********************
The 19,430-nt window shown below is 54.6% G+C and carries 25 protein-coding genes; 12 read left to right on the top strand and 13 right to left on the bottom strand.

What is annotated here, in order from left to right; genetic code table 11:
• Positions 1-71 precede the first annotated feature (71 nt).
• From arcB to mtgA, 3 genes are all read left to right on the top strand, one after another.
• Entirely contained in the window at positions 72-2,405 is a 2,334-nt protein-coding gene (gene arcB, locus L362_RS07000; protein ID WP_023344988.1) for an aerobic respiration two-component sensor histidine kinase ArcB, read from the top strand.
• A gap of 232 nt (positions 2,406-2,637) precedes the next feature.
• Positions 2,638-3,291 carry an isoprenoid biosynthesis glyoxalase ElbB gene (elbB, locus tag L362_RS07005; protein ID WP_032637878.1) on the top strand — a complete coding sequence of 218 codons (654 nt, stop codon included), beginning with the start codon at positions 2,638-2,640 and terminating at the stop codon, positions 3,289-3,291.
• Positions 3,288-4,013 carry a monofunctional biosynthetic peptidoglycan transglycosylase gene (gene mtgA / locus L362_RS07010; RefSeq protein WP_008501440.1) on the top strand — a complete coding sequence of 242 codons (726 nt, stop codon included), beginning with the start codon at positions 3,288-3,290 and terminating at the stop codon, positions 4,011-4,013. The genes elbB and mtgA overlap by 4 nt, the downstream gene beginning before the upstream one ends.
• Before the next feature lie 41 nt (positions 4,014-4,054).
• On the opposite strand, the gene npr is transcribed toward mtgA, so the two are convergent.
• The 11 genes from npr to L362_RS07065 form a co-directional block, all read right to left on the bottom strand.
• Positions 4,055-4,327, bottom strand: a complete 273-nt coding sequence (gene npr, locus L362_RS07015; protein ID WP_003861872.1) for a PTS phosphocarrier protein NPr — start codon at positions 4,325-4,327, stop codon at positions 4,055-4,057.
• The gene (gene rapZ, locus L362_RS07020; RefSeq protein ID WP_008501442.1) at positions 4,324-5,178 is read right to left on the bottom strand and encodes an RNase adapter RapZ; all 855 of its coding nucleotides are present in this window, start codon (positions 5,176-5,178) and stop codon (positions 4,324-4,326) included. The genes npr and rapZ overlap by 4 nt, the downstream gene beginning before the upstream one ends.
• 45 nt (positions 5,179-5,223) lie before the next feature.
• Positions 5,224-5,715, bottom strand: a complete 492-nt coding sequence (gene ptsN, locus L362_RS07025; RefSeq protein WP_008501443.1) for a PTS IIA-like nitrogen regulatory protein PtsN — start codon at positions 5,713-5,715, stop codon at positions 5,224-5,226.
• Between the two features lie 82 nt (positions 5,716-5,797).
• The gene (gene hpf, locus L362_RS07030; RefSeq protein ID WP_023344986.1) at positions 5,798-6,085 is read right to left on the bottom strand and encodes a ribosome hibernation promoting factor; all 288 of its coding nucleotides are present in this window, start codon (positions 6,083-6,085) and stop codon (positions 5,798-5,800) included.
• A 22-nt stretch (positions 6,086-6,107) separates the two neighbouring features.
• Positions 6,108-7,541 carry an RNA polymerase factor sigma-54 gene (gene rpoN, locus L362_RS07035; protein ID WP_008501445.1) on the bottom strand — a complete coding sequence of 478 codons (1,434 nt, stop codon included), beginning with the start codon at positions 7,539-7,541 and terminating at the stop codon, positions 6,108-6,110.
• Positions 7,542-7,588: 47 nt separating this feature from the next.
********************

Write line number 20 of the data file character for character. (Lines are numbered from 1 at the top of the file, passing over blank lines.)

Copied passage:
• Positions 7,542-7,588: 47 nt separating this feature from the next.